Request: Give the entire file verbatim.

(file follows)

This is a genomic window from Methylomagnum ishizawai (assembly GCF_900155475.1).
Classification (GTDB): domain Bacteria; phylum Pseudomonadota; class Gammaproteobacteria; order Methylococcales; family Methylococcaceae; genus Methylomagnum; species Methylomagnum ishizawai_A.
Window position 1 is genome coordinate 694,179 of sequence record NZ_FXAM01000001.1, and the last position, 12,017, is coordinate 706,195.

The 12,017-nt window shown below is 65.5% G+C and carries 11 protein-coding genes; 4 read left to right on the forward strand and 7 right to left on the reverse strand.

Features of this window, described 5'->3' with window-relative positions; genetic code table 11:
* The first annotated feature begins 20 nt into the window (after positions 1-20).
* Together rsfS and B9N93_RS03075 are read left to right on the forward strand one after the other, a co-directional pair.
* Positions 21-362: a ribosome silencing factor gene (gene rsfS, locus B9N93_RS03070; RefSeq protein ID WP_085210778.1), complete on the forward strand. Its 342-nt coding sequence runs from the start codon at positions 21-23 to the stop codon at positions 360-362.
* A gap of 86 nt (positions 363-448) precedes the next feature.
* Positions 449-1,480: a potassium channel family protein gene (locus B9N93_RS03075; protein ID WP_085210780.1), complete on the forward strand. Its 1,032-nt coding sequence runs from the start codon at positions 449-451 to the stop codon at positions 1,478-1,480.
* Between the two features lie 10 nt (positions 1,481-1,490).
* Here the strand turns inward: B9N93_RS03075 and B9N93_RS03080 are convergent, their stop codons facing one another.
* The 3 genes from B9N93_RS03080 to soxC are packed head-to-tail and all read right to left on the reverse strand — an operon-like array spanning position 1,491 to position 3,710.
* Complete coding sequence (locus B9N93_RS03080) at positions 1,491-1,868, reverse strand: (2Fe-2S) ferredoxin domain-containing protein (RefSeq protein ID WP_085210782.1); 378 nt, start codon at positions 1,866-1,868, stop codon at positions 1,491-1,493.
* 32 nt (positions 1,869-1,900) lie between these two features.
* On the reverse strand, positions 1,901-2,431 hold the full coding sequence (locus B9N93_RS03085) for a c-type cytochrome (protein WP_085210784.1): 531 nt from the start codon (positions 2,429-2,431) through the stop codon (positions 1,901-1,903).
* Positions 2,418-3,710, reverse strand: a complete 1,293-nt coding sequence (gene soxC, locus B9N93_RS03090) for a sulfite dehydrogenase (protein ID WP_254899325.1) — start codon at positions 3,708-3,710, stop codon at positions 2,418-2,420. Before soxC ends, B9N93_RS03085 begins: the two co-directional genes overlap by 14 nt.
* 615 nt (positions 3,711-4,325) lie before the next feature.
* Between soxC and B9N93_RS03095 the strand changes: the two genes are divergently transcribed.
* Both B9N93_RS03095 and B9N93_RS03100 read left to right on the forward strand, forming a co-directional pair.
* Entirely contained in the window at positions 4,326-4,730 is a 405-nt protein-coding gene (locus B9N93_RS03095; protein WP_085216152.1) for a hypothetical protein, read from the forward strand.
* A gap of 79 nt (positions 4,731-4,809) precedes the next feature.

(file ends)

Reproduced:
This is a genomic window from Methylomagnum ishizawai (assembly GCF_900155475.1).
Classification (GTDB): domain Bacteria; phylum Pseudomonadota; class Gammaproteobacteria; order Methylococcales; family Methylococcaceae; genus Methylomagnum; species Methylomagnum ishizawai_A.
Window position 1 is genome coordinate 694,179 of sequence record NZ_FXAM01000001.1, and the last position, 12,017, is coordinate 706,195.

The 12,017-nt window shown below is 65.5% G+C and carries 11 protein-coding genes; 4 read left to right on the forward strand and 7 right to left on the reverse strand.

Features of this window, described 5'->3' with window-relative positions; genetic code table 11:
* The first annotated feature begins 20 nt into the window (after positions 1-20).
* Together rsfS and B9N93_RS03075 are read left to right on the forward strand one after the other, a co-directional pair.
* Positions 21-362: a ribosome silencing factor gene (gene rsfS, locus B9N93_RS03070; RefSeq protein ID WP_085210778.1), complete on the forward strand. Its 342-nt coding sequence runs from the start codon at positions 21-23 to the stop codon at positions 360-362.
* A gap of 86 nt (positions 363-448) precedes the next feature.
* Positions 449-1,480: a potassium channel family protein gene (locus B9N93_RS03075; protein ID WP_085210780.1), complete on the forward strand. Its 1,032-nt coding sequence runs from the start codon at positions 449-451 to the stop codon at positions 1,478-1,480.
* Between the two features lie 10 nt (positions 1,481-1,490).
* Here the strand turns inward: B9N93_RS03075 and B9N93_RS03080 are convergent, their stop codons facing one another.
* The 3 genes from B9N93_RS03080 to soxC are packed head-to-tail and all read right to left on the reverse strand — an operon-like array spanning position 1,491 to position 3,710.
* Complete coding sequence (locus B9N93_RS03080) at positions 1,491-1,868, reverse strand: (2Fe-2S) ferredoxin domain-containing protein (RefSeq protein ID WP_085210782.1); 378 nt, start codon at positions 1,866-1,868, stop codon at positions 1,491-1,493.
* 32 nt (positions 1,869-1,900) lie between these two features.
* On the reverse strand, positions 1,901-2,431 hold the full coding sequence (locus B9N93_RS03085) for a c-type cytochrome (protein WP_085210784.1): 531 nt from the start codon (positions 2,429-2,431) through the stop codon (positions 1,901-1,903).
* Positions 2,418-3,710, reverse strand: a complete 1,293-nt coding sequence (gene soxC, locus B9N93_RS03090) for a sulfite dehydrogenase (protein ID WP_254899325.1) — start codon at positions 3,708-3,710, stop codon at positions 2,418-2,420. Before soxC ends, B9N93_RS03085 begins: the two co-directional genes overlap by 14 nt.
* 615 nt (positions 3,711-4,325) lie before the next feature.
* Between soxC and B9N93_RS03095 the strand changes: the two genes are divergently transcribed.
* Both B9N93_RS03095 and B9N93_RS03100 read left to right on the forward strand, forming a co-directional pair.
* Entirely contained in the window at positions 4,326-4,730 is a 405-nt protein-coding gene (locus B9N93_RS03095; protein WP_085216152.1) for a hypothetical protein, read from the forward strand.
* A gap of 79 nt (positions 4,731-4,809) precedes the next feature.